“Never Before Published” = Never Should Have Been

I should know better than to so much as crack the spine on a book with those words inscribed on the cover.

“Never Before Published” translates to “this author is a big name, brings in lots of dough, so we’ll publish anything s/he has ever written, ever, even this pile of poo smeared on the page. Stupid readers well never know the difference.”

Note to publishers: yes we do know the difference!!! I just finished a torture-filled read from an author who always had my respect in the past. This author’s books are usually original, entertaining, well crafted.

This one was painful. The same cliches repeated over and over. It’s clearly a novice effort, with little attempt to edit before publication. The author initially made a name for herself as a romance novelist, but topped the bestseller lists by breaking free of the traditional format and formula of the romance genre.

In this book, I could see the beginnings of that transformation. The eye-rolling sex scenes are there (I’m sorry, but no 18-year-old innocent in 19th century London gives a mind-blowing BJ on her first attempt). But also there is a story that breaks free of the traditional regency romance boundary, edging into fantasy, with a nicely created world that is magical and intriguing.

The characters are stock – the dashing titled rogue with money and the spirited and passionate young maid. They start to evolve into real characters, but are held back by the constraints of being forced into the “fall in lust-marriage-insane sex-fall in love” formula that is now so old and trite in the romance genre it might as well be a paint-by-number.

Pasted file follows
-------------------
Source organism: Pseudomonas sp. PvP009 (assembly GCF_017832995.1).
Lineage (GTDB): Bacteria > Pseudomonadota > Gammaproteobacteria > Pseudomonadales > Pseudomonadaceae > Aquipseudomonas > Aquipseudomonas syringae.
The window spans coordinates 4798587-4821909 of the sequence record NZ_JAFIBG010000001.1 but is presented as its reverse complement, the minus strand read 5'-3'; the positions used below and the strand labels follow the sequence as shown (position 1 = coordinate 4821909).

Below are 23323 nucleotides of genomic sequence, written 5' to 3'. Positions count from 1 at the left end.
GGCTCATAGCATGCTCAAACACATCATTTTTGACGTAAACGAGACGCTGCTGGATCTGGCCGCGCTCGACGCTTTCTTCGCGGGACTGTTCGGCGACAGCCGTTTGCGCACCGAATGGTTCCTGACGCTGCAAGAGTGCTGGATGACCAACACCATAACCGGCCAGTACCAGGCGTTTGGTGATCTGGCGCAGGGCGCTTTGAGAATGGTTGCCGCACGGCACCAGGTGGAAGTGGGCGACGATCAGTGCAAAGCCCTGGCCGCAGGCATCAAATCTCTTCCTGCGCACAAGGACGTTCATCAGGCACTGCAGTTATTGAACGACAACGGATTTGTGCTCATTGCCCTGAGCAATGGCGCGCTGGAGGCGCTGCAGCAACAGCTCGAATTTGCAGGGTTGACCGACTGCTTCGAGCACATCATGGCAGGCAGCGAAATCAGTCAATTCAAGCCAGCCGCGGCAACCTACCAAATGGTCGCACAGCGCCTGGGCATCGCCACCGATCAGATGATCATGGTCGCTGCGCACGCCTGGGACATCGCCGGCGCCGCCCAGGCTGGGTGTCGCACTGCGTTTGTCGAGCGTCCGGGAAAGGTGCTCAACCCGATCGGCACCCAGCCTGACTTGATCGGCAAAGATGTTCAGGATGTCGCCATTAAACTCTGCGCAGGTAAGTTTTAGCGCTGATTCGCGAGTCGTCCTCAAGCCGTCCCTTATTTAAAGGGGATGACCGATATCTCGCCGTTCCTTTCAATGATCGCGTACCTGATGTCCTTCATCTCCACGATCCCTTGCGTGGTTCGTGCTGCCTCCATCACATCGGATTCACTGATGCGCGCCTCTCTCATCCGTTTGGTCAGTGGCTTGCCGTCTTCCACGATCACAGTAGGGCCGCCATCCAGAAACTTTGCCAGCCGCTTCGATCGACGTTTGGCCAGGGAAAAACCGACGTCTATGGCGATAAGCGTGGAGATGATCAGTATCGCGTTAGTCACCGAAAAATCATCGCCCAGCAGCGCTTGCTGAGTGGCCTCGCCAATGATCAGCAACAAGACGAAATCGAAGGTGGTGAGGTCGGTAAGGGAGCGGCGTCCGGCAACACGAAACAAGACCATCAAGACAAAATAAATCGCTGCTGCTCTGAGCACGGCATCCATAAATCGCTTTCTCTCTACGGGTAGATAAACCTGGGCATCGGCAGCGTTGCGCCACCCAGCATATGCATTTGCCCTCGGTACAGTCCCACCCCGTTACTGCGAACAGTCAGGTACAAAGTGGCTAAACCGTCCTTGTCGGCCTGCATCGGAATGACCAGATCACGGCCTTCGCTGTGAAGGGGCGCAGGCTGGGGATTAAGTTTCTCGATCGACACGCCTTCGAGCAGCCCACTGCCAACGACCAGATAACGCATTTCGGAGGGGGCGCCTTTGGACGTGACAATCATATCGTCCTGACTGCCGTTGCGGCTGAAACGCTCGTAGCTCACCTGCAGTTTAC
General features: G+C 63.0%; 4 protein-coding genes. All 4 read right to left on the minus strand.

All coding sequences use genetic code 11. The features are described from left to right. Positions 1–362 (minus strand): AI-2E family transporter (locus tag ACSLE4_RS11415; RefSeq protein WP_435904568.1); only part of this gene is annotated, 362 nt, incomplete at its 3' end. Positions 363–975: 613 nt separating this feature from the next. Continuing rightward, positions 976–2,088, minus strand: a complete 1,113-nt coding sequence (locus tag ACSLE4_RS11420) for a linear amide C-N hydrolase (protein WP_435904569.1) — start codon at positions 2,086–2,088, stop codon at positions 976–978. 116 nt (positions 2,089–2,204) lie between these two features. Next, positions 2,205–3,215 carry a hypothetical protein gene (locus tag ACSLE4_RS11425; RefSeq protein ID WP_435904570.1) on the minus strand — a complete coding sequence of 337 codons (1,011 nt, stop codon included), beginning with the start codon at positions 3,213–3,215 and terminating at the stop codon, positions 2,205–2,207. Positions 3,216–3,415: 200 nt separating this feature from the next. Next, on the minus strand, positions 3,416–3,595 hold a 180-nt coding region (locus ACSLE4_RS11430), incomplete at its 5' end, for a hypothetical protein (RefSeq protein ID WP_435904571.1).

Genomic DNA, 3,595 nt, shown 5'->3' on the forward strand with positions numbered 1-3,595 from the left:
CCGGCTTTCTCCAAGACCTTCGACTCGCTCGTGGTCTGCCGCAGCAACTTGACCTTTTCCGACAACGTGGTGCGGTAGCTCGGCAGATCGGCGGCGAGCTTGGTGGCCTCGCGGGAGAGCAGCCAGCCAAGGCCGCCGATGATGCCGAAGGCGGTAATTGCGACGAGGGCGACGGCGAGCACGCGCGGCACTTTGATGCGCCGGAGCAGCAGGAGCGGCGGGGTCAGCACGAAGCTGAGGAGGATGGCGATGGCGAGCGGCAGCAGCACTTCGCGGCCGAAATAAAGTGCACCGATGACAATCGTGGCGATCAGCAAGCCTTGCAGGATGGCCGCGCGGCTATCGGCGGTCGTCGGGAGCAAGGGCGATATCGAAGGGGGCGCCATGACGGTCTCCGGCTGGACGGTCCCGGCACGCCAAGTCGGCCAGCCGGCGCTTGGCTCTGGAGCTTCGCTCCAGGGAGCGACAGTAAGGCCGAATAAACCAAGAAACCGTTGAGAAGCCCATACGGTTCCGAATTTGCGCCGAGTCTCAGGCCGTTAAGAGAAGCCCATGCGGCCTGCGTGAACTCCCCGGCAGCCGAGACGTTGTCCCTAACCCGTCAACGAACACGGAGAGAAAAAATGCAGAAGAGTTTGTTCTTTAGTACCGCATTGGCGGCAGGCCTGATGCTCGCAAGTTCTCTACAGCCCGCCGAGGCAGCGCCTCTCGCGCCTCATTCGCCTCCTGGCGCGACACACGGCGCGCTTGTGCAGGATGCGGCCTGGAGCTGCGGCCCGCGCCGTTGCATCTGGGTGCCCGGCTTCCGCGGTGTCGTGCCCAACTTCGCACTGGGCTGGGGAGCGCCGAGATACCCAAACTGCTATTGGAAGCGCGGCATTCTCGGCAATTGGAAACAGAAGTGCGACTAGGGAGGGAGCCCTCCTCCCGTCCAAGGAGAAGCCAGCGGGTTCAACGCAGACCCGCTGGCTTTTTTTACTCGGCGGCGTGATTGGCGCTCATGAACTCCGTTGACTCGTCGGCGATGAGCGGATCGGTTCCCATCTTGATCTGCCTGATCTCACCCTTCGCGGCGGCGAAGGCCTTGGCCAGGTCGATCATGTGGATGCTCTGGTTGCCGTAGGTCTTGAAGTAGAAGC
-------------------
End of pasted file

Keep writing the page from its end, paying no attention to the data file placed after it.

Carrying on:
I would have thought the author, as far as she’s come with her writing, would have wanted a major rewrite before the book hit the shelves. Even on a micro level, the thing is messy, with meandering dialogue, senseless transitions, and some seriously fuzzy plot points.

I’m hoping it’s just that she was furiously writing on something new (she’s quite prolific), and simply didn’t have the time or inclination to labor over something she’d finished with a long time ago. “Sure, publish it and send me the paycheck!” I hope that’s what she was thinking. I hope she didn’t read the thing and it made perfect sense to her and looked like a good piece of writing. Oi.

I see it a lot, though, pick up paperbacks by big name authors only to have the story be amateurish and ham-handed. I wonder, if I ever get to be one of those big-shots, if I will succumb to the same temptations of publishing my early drivel just for the added royalties.

Which, dear god, brings the thought: my early drivel is what I’m shopping around now. Ouch.

Well, let’s just hope that someday I have the opportunity to decide whether or not to publish it under the “Never Before Published” tag. Until then, as a consumer with many books to read and not enough years in life to read all of them, I will stay far far away from these monstrosities in the future.

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